The laws of Pesach-Summary-Part 6-Kashering 1



1. Kashering:

The laws of Kashering vessels are complex and hence it should only be done by one who is expert in these laws.

One must be aware of the following details:

  1. Is the vessel made of a Kasherable material?
  2. How has the vessel been used? What form of Kashering is required for it? Libun? Hagalah?
  3. What must one do if the vessel is rusty?
  4. How does one do Libun?
  5. How does one do Hagalah?
  6. May the vessel be Ben Yomo?
  7. Must the vessel one is Kashering in be itself Kashered?
  8. How long must the vessels remain in the water by Hagalah?
  9. May many vessels be Kashered simultaneously?
  10. May one Kasher on Erev Pesach or Pesach?

A. What to do with Chametz vessels that one does not plan to Kasher:

  • Cleaning: All Chametz vessels which one does not desire to Kasher for Pesach, or is unable to Kasher them, are to be cleaned from Chametz. One is to scrub them and slightly rinse them down from any recognizable Chametz.
  • Putting them away: One is to hide the vessels in an area which he is not accustomed to enter into throughout the entire Pesach. Furthermore, it is proper to place the vessels in a room [or closet] which will be locked, and then hide the keys, in order to prevent any possibility of entering there during Pesach. Those which are accustomed to place the vessels in a very high area which is visible, have upon what to rely, although one who is stringent to hide them away from sight will be blessed.
  • Un-cleanable Chametz vessels: All vessels that are difficult to clean from Chametz are to be sold to a gentile and stored away as written above.


B. Kashering new vessels:

  • New vessels which are bought from a gentile do not need to be Kashered. Hence, all vessels which appear new may be bought from a gentile store or company. However, vessels sold by a gentile individual from his home are not to be purchased.
  • Do new pots and pans need to be Kashered today due to suspicion of them having been smeared with non-Kosher fats? Many Poskim rule there is no need to Kasher new pots or aluminum which had non-kosher fats smeared on them during manufacturing. However, some are accustomed to be stringent. Practically, the worldwide custom is to not require them to be Kashered. However, in certain areas, such as Eretz Yisrael, many are accustomed to do so.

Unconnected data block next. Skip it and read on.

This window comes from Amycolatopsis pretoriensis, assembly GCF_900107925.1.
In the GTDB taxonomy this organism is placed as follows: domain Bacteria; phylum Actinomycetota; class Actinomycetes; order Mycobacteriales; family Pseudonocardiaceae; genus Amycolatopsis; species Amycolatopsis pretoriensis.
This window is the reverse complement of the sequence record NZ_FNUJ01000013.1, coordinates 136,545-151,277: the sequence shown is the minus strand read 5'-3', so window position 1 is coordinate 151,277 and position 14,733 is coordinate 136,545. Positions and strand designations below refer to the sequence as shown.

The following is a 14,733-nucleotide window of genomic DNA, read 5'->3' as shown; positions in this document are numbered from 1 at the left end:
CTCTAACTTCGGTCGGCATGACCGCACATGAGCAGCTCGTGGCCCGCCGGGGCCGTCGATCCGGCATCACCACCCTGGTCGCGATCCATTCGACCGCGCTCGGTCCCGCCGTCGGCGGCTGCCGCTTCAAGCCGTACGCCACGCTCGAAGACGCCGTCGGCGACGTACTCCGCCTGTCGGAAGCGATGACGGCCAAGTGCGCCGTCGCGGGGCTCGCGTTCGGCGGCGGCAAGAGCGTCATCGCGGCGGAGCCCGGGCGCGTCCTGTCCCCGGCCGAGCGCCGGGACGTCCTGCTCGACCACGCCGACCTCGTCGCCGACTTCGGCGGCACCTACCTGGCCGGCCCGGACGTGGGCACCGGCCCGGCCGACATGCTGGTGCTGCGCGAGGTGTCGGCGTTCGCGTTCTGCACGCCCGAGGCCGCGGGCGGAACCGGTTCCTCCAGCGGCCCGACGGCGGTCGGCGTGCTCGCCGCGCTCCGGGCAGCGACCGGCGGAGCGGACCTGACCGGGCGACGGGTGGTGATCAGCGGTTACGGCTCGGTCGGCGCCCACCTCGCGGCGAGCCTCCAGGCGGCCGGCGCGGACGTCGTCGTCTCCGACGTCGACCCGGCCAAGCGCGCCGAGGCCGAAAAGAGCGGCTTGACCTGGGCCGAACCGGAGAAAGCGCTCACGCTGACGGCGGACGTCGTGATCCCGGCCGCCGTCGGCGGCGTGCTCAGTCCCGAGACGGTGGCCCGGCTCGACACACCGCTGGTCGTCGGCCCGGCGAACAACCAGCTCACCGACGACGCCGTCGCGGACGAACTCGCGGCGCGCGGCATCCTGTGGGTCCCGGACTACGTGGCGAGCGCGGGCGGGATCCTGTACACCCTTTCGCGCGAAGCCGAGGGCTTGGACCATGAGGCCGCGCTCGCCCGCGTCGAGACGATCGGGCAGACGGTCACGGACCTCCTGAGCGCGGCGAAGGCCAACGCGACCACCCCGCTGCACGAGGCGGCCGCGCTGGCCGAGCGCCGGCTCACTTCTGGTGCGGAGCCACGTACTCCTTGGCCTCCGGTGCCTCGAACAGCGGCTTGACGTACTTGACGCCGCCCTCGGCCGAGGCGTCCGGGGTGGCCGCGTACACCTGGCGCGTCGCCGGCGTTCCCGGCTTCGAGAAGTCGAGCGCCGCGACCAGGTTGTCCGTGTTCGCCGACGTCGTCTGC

C. Forms of Kashering:

  • The Torah taught us a great rule “Kebolo Kach Polto”; the same way the Issur entered that is the way it is removed. There are a thus number of different forms of Kashering that are done to Kasher a vessel. How each vessel is to be Kashered, and what level of Kashering it needs, is determined based on its past use.
  • The following are the different levels:
    1. Libun Chamor
    2. Libun Kal
    3. Hagalah
    4. Iruiy with Even Meluban
    5. Hadacha


Libun Chamor/Gamur:

  • Libun Chamor [also called Libbun Gamur] is defined as torching the vessel until sparks fly from it or alternatively, until a sheet of its metal peels off.


Libun Kal:

  • Libun Kal is defined as torching the vessel until its opposite side becomes Yad Soledes. When burning Chametz from a rusty area or crack, the custom is to do so until the point that a piece of straw would burn if it were to be placed on other side.



  • Hagalah is defined as entering the vessel into a pot of boiling water.


Iruiy with Even Meluban:

  • Iruiy with Even Meluban refers to pouring hot water from a Keli Rishon onto the item and then passing throughout the entire item a red-hot stone or metal, hence causing the water to boil.
  • Using an iron: A hot iron which causes the water to boil may be used as an Even Meluban. Hence when Kashering through Iruiy with Even Meluban one is to pour hot water onto the item and then pass the hot iron throughout the entire surface of that item, hence causing the water to boil. When doing so one must observe when the iron has lost its power of heat to be able to boil the water, and consequently reheat the iron to its boiling power.
  • Using a water boiler “Kumkum”: Water which is poured from a mini water boiler [“Kumkum”], while the boiler is still on and the water is boiling, is considered like both Iruiy and Even Meluban, and hence when pouring from such a vessel there is no need to pass over the surface using a red hot stone or metal.



  • This refers to Kashering through cleaning the vessel very well with even cold water.

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